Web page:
By WILLIAM GRIMES
Abraham Lincoln last visited New Haven in March 1860, when, as a likely presidential candidate, he gave a speech on slavery. He is now set for a triumphal return.
The Beinecke Rare Book & Manuscript Libraryat Yale University will announce Monday that it has purchased one of the largest private collections of 19th-century American photography, devoted primarily to Lincoln and the Civil War, from the Meserve-Kunhardt Foundation, run by the family that has collected and preserved the material for five generations.
The Meserve-Kunhardt Collection, with more than 73,000 items, includes 57,000 prints, as well as thousands of books, pamphlets, maps and theater broadsides. “It is of enormous value,” said James M. Cornelius, the curator of the Lincoln Collection at the Abraham Lincoln Presidential Library and Museum in Springfield, Ill. “Without question, it has the largest holdings of images of Lincoln and his circle that we know of.”
Among the highlights are a large-format albumen portrait of Lincoln in 1863 by Alexander Gardner, a vintage print of Mathew Brady’s “Cooper Union” portrait of Lincoln, a Gardner print of Lincoln’s second inaugural that shows John Wilkes Booth in the crowd, and a glass negative of Brady’s portrait of Lincoln with his son Tad. The collection also includes other Lincoln artifacts, such as the library from his Springfield home and Lincoln family scrapbooks.
“This is not an area we had focused on,” said George Miles, the senior curator at the Beinecke Library. “But because the collection is so comprehensive, it allows us to go from being weak to remarkably strong in one acquisition.”
Peter W. Kunhardt Sr., a board member with the family foundation, directed by his son Peter W. Kunhardt Jr., said: “We knew the foundation could do a good job of preserving and cataloging the collection, but not for the long haul. It needs to be housed in an institution under better conditions.”
Since 2009, the collection has been stored at the art museum and library at Purchase College, part of the State University of New York. Six weeks ago it was moved to the foundation’s new offices in Pleasantville, N.Y., which also house the photographic archive of Gordon Parks.
The opening of the Institute for the Preservation of Cultural Heritage, a research and conservation center on Yale’s West Campus, was a powerful incentive to place the collection with the university, as did plans to add a research center for photographic conservation, the Lens Media Laboratory. Because Yale has both a rare books library and an art museum, the material will be divided accordingly this fall.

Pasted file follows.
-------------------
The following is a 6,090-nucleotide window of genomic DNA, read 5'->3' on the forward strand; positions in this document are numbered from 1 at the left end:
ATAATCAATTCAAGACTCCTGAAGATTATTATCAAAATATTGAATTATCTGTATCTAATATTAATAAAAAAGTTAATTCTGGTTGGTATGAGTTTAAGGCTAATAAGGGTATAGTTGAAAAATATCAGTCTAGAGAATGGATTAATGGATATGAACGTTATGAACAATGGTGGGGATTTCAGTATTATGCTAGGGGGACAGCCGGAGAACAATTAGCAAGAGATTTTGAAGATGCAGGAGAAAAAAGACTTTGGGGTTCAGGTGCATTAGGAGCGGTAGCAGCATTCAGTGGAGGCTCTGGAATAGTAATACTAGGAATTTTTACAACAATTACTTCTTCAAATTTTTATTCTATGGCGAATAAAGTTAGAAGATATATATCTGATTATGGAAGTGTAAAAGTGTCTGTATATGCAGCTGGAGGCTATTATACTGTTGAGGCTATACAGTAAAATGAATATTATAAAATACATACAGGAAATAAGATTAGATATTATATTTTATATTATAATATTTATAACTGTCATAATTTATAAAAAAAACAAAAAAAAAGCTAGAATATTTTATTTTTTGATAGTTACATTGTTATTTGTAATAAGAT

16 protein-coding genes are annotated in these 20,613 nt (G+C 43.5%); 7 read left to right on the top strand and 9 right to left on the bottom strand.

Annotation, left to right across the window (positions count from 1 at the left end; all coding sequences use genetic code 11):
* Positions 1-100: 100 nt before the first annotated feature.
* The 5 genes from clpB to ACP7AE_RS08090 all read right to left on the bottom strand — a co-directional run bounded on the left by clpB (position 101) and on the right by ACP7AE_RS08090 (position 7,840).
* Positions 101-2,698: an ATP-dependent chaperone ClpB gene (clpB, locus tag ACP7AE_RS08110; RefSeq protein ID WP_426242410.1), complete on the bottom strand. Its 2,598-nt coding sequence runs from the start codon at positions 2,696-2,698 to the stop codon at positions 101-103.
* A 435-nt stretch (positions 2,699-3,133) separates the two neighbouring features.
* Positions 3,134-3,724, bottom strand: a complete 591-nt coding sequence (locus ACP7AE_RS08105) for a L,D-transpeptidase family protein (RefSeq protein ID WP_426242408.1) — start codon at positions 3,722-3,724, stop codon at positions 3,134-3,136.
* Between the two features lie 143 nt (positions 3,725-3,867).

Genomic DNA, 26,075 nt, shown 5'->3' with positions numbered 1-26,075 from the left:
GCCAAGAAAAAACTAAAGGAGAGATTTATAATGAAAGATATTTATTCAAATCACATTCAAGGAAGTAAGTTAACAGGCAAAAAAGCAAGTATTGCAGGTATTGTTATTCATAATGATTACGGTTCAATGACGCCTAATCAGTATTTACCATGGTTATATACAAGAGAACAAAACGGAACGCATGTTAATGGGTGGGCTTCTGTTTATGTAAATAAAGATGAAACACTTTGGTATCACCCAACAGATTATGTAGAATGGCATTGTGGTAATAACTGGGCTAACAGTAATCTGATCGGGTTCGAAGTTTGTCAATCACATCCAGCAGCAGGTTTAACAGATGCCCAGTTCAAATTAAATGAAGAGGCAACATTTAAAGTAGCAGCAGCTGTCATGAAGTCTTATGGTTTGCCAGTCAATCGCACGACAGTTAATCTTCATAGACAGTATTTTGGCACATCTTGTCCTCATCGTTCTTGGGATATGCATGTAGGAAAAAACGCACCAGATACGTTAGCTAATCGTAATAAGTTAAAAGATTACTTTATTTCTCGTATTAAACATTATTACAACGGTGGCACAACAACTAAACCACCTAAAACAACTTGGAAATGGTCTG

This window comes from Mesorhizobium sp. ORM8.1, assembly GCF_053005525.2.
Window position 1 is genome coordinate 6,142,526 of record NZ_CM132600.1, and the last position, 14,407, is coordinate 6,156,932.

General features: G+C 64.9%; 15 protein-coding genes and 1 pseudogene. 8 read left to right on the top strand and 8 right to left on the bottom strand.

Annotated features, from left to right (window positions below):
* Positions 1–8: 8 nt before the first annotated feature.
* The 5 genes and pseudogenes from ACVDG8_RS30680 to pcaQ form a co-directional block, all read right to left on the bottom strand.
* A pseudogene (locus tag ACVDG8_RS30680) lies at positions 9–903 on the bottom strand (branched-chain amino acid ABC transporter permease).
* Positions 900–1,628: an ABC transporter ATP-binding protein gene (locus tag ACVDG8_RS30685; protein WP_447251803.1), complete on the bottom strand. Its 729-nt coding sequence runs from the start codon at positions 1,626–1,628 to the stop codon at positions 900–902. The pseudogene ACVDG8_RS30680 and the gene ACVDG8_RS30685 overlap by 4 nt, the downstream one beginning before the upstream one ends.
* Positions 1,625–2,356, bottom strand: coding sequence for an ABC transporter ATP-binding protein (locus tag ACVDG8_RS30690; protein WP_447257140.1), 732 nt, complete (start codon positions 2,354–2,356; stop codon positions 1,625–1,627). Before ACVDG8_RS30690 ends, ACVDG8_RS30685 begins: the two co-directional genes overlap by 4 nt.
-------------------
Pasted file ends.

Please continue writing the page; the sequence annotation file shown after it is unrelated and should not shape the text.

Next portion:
Yale purchased the collection with support from the Rice Family Foundation, which brought the two parties together. “We’ve committed a very significant part of our acquisition budget to this,” said Mr. Miles, who declined to give the purchase price or the size of the acquisition budget. The Kunhardt family also declined to discuss the price paid for the collection.
It comes with a family story that begins on the battlefields of the Civil War. William Neal Meserve, a Union soldier, was wounded twice at Antietam and served in the Wilderness Campaign under Ulysses S. Grant, rising to the rank of major. Along the way, he kept a diary in a series of small notebooks.
“After the war, he suffered from what we would call post-traumatic stress,” Mr. Kunhardt Sr. said. “He was on track to become a dentist, but he lost it. He became a traveling preacher and deserted his family.”
In the late 1890s, Frederick Hill Meserve, William’s son, tried to re-establish a relationship. Writing to his father in California, he proposed a joint project. If his father would transcribe the diaries and Frederick would find the photographs to illustrate the text, which ended up filling two large volumes.